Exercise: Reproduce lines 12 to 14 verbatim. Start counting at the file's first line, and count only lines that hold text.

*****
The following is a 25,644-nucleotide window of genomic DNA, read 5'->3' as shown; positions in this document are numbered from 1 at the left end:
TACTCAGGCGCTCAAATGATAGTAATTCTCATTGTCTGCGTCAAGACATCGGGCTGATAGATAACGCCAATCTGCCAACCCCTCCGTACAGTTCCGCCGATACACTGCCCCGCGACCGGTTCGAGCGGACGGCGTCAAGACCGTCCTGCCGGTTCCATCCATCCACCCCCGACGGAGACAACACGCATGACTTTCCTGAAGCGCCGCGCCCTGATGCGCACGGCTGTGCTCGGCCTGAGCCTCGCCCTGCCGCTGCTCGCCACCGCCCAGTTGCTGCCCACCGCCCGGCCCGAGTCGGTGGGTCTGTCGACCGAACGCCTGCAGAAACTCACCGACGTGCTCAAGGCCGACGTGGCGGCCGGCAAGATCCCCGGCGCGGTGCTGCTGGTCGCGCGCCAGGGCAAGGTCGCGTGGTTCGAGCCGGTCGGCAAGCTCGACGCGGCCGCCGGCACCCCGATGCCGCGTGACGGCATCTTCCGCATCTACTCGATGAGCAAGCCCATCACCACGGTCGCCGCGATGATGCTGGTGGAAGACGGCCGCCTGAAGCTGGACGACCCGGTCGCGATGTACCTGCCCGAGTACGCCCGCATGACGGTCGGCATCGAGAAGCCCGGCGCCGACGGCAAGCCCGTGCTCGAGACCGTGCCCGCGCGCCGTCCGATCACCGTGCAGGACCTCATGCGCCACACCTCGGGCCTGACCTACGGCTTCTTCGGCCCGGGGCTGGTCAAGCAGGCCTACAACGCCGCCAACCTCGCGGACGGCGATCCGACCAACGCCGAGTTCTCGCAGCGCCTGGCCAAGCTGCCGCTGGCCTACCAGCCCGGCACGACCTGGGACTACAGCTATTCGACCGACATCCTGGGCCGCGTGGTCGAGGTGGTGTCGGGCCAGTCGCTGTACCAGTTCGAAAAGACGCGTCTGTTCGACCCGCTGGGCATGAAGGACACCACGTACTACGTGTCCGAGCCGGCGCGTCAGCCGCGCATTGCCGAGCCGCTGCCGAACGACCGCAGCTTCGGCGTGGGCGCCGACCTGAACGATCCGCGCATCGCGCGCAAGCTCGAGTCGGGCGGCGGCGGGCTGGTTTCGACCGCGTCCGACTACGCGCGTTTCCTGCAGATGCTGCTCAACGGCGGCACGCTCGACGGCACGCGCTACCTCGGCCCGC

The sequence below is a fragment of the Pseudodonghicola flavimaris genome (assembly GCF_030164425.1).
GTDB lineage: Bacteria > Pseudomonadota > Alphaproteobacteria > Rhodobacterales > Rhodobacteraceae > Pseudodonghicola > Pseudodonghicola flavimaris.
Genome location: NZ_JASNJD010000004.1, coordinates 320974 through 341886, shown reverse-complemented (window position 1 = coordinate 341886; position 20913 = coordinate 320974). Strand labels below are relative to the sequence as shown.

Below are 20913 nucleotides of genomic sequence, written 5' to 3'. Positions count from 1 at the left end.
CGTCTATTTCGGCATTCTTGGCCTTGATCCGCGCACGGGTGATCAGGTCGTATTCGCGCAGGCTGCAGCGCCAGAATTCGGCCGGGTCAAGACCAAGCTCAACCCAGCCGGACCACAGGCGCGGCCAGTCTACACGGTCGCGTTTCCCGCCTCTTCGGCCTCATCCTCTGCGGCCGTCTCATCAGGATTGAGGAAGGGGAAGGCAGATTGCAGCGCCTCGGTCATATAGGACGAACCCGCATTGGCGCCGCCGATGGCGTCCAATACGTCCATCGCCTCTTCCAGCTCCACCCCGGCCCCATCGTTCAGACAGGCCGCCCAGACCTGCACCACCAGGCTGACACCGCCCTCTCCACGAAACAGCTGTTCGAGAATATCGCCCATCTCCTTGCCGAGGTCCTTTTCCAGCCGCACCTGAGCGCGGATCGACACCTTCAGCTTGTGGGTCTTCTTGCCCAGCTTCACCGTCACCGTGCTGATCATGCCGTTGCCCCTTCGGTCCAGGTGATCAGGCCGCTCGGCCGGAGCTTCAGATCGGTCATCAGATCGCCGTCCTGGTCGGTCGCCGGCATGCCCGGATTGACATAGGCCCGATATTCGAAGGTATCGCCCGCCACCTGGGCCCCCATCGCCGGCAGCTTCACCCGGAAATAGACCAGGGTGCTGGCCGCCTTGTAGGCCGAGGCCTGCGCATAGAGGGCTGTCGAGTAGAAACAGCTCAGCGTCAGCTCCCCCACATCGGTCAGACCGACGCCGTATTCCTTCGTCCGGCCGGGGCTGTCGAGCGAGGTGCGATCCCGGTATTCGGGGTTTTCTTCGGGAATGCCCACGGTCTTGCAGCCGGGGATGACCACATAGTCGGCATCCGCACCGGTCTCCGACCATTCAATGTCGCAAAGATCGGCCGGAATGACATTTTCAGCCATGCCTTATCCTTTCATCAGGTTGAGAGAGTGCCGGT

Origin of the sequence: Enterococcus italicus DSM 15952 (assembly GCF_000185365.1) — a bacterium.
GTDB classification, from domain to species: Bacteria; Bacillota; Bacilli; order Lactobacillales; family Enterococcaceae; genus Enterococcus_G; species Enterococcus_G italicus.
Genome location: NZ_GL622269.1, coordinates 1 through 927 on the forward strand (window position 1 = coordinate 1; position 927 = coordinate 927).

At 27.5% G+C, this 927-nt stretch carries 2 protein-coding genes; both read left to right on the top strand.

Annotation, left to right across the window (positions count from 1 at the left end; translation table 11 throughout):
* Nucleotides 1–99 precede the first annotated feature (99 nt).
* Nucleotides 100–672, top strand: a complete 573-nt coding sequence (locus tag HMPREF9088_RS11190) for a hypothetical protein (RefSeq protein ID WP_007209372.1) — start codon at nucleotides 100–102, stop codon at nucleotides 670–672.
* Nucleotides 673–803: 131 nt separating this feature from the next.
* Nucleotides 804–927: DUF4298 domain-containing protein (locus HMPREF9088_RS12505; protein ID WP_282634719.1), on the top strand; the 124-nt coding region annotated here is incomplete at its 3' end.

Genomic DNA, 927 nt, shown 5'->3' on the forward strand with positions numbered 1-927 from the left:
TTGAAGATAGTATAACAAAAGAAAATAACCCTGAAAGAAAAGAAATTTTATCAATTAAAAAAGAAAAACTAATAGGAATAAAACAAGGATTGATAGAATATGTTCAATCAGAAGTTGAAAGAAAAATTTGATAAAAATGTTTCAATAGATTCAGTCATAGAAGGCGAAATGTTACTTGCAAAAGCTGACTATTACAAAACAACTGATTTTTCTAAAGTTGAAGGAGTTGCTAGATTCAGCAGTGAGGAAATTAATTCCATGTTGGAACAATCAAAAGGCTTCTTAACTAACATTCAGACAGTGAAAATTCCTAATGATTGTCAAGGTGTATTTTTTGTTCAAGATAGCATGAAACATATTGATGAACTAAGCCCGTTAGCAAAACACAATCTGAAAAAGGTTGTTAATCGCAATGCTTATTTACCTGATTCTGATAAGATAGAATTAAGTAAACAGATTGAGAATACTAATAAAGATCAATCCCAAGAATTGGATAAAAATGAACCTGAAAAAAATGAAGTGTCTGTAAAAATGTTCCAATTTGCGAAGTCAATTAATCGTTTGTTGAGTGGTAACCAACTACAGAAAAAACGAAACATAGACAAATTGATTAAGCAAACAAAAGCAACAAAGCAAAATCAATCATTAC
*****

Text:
Annotation, left to right across the window (positions count from 1 at the left end; translation table 11 throughout):
* Nucleotides 1–99 precede the first annotated feature (99 nt).
* Nucleotides 100–672, top strand: a complete 573-nt coding sequence (locus tag HMPREF9088_RS11190) for a hypothetical protein (RefSeq protein ID WP_007209372.1) — start codon at nucleotides 100–102, stop codon at nucleotides 670–672.